The success of JSTOR is an illustration of the proposition, put forward most clearly by Clay Shirky that the economics of the Internet favour the free provision of content by those seeking fame (taken generally to include anyone who has something to say and wants others to read it) over fee-based content created by those seeking fortune.

fn1. Quite a few commentators have pointed out that JSTOR isn’t free or easily accessible to individuals, though it is non-profit and the charges for library subscriptions are modest – less than a single commercial journal in many cases.

Fair and Balanced

by Belle Waring on April 14, 2004

I laughed when I saw this AP headline: “Bush Speech Elicits Applause, Dread.” I guess that about sums it up.

Breaking the circuit

by John Quiggin on April 14, 2004

Since the situation in Iraq seems to have stabilised momentarily, this might be a good time to think about measures that could prevent a renewed downward spiral. An essential starting point, and a relatively easy measure, would be to dump both Bremer and Chalabhi. Every major decision Bremer has made has been a disaster, from the dissolution of the Iraqi army to the failed attempt at rigged elections based on “caucuses” to the decision to pick a fight with Sadr. The cumulative result is that the Coalition is stuck with a promise to hand over power on June 30 and no-one remotely credible to hand it to.

The other party in all of this is Chalabhi, who is still apparently Bremer’s preferred candidate, despite the fact that he has zero credibility in Iraq or, for that matter, anywhere outside the Pentagon. It might not be feasible to remove him from the Governing Council, but he should be dumped from any administrative position he holds, and particularly from his role in the disastrous de-Baathification campaign.

My suggestion for the next step would be to send Powell to Baghdad to take personal charge of the proposed transition. Although he’s been compromised like everyone else in the Administration, he’s by far the most credible person they have.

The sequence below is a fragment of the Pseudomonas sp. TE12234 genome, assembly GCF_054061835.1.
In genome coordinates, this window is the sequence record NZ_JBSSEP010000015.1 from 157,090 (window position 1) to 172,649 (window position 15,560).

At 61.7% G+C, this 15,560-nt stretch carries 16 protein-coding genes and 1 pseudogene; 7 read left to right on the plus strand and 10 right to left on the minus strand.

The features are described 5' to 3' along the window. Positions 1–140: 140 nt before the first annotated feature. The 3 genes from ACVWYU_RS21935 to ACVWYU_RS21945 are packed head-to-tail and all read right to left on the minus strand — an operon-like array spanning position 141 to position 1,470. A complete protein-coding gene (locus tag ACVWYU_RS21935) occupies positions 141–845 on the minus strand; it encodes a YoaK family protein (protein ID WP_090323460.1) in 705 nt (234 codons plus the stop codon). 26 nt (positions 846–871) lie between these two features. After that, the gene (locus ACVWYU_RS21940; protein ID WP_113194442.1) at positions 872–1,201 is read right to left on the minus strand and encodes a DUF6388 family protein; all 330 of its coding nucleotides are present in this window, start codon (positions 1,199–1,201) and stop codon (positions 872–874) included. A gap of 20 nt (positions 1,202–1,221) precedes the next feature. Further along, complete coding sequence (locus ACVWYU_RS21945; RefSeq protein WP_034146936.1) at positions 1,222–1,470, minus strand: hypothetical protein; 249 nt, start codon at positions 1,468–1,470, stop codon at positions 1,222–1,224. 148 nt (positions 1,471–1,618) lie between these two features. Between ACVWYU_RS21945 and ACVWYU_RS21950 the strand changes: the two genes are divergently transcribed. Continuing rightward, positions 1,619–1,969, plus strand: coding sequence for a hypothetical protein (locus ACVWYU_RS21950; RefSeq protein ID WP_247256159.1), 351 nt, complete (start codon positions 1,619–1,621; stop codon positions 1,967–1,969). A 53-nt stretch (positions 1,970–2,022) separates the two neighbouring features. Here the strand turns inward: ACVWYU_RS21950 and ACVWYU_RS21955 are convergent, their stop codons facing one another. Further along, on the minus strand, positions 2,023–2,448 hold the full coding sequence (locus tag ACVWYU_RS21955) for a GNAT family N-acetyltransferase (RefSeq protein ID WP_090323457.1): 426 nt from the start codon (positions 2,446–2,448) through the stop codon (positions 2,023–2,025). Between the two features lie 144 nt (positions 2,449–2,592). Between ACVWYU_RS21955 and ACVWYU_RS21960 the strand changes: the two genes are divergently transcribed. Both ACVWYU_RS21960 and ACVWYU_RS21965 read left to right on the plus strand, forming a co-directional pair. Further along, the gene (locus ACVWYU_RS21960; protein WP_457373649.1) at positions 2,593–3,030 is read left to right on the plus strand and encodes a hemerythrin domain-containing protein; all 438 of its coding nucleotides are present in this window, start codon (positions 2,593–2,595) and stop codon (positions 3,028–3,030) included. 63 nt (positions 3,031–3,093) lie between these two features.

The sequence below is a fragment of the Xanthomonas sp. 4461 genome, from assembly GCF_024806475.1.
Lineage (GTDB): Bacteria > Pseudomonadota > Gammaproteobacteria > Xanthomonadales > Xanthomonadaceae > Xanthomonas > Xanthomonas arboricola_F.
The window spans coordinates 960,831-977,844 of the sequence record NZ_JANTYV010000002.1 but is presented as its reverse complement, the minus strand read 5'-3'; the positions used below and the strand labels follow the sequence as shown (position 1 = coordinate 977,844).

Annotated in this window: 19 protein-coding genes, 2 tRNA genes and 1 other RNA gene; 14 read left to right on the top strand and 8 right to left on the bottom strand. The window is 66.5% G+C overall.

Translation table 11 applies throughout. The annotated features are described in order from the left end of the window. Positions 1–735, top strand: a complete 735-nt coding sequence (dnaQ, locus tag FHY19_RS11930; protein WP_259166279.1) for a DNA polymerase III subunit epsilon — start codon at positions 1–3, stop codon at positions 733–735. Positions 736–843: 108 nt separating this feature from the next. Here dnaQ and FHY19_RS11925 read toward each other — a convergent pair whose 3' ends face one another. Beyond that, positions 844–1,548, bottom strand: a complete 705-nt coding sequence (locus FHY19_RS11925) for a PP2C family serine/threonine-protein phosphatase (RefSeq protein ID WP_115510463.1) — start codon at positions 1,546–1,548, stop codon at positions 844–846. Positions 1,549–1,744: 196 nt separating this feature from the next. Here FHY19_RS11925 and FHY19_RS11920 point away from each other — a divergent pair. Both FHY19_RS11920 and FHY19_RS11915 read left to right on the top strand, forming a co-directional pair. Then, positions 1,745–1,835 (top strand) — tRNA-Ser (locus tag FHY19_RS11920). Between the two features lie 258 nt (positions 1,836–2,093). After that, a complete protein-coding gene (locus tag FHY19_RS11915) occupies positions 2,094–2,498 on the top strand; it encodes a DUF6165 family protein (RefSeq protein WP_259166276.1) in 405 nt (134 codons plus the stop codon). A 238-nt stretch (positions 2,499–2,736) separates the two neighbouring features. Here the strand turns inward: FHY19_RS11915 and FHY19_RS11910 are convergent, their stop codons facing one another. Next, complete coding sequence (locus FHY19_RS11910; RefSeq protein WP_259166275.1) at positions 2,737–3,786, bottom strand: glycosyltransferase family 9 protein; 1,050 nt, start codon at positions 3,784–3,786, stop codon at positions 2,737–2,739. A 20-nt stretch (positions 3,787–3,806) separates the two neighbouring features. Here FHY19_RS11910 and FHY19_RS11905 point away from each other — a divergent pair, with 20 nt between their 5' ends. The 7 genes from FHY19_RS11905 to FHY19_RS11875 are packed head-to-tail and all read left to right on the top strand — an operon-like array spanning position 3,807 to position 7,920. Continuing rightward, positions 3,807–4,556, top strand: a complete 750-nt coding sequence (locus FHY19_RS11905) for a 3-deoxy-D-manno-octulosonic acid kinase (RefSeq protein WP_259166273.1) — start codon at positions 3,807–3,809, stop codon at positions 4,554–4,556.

[click to continue…]

News from Abroad

by Kieran Healy on April 14, 2004

I’m getting my first sustained dose of UK-based broadcast news for a while, and it’s interesting to watch the coverage of recent events in Fallujah and Bush’s press conference last night. Round-the-clock coverage of “David Beckham”:,,2002390000-2004171473,00.html notwithstanding, the higher quality of the news — in everything from the evident literacy of the reporters to the standard of graphic design — is obvious. A chunk of warbloggers in the U.S. and elsewhere routinely bellyache about the bias of the BBC, so let’s leave Auntie aside. “Sky News”: is owned by Rupert Murdoch but doesn’t much resemble Fox, its American counterpart. Reports from Iraq have sounded pretty cynical: propaganda footage of a firefight was presented with the comment “This is what a ceasefire looks like in Fallujah,” and the Pentagon’s statement that the city “was not yet under control to our satisfaction” was called, I think, a “typical piece of understatement.” Meanwhile, though Sky’s report on Bush’s press conference reduced the President’s performance to soundbites, the reporter said something like “By his standards this was a relatively assured performance,” and we got a good chunk of the floundering response to the question, “What was your biggest mistake after 9/11?” On the other hand, “some suggest”:,6903,1168743,00.html that Murdoch himself isn’t too happy with this sort of attitude.